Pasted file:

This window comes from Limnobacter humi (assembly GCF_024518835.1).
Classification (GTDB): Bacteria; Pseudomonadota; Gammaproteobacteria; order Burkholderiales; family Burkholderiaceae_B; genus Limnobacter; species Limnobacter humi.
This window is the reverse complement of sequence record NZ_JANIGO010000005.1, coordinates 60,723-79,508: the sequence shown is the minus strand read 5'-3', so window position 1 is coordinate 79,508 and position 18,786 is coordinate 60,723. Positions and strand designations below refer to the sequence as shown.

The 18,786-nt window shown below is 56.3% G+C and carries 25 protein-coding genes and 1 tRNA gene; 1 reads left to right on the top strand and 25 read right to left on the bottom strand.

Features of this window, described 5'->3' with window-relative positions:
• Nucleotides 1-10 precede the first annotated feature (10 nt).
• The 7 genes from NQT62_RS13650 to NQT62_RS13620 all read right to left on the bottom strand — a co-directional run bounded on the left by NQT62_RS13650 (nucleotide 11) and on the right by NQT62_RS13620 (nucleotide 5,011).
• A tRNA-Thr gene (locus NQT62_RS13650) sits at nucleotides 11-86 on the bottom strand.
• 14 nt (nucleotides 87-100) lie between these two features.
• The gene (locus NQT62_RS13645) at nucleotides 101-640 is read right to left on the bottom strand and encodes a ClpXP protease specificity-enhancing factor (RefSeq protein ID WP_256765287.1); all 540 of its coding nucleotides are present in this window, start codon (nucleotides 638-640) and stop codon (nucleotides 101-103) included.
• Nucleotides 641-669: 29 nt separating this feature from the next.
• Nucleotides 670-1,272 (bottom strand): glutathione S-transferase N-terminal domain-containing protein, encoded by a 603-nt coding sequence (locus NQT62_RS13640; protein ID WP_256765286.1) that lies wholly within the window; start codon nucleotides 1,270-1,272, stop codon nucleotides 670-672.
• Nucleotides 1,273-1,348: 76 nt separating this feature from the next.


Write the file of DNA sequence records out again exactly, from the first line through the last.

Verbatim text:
This window comes from Limnobacter humi (assembly GCF_024518835.1).
Classification (GTDB): Bacteria; Pseudomonadota; Gammaproteobacteria; order Burkholderiales; family Burkholderiaceae_B; genus Limnobacter; species Limnobacter humi.
This window is the reverse complement of sequence record NZ_JANIGO010000005.1, coordinates 60,723-79,508: the sequence shown is the minus strand read 5'-3', so window position 1 is coordinate 79,508 and position 18,786 is coordinate 60,723. Positions and strand designations below refer to the sequence as shown.

The 18,786-nt window shown below is 56.3% G+C and carries 25 protein-coding genes and 1 tRNA gene; 1 reads left to right on the top strand and 25 read right to left on the bottom strand.

Features of this window, described 5'->3' with window-relative positions:
• Nucleotides 1-10 precede the first annotated feature (10 nt).
• The 7 genes from NQT62_RS13650 to NQT62_RS13620 all read right to left on the bottom strand — a co-directional run bounded on the left by NQT62_RS13650 (nucleotide 11) and on the right by NQT62_RS13620 (nucleotide 5,011).
• A tRNA-Thr gene (locus NQT62_RS13650) sits at nucleotides 11-86 on the bottom strand.
• 14 nt (nucleotides 87-100) lie between these two features.
• The gene (locus NQT62_RS13645) at nucleotides 101-640 is read right to left on the bottom strand and encodes a ClpXP protease specificity-enhancing factor (RefSeq protein ID WP_256765287.1); all 540 of its coding nucleotides are present in this window, start codon (nucleotides 638-640) and stop codon (nucleotides 101-103) included.
• Nucleotides 641-669: 29 nt separating this feature from the next.
• Nucleotides 670-1,272 (bottom strand): glutathione S-transferase N-terminal domain-containing protein, encoded by a 603-nt coding sequence (locus NQT62_RS13640; protein ID WP_256765286.1) that lies wholly within the window; start codon nucleotides 1,270-1,272, stop codon nucleotides 670-672.
• Nucleotides 1,273-1,348: 76 nt separating this feature from the next.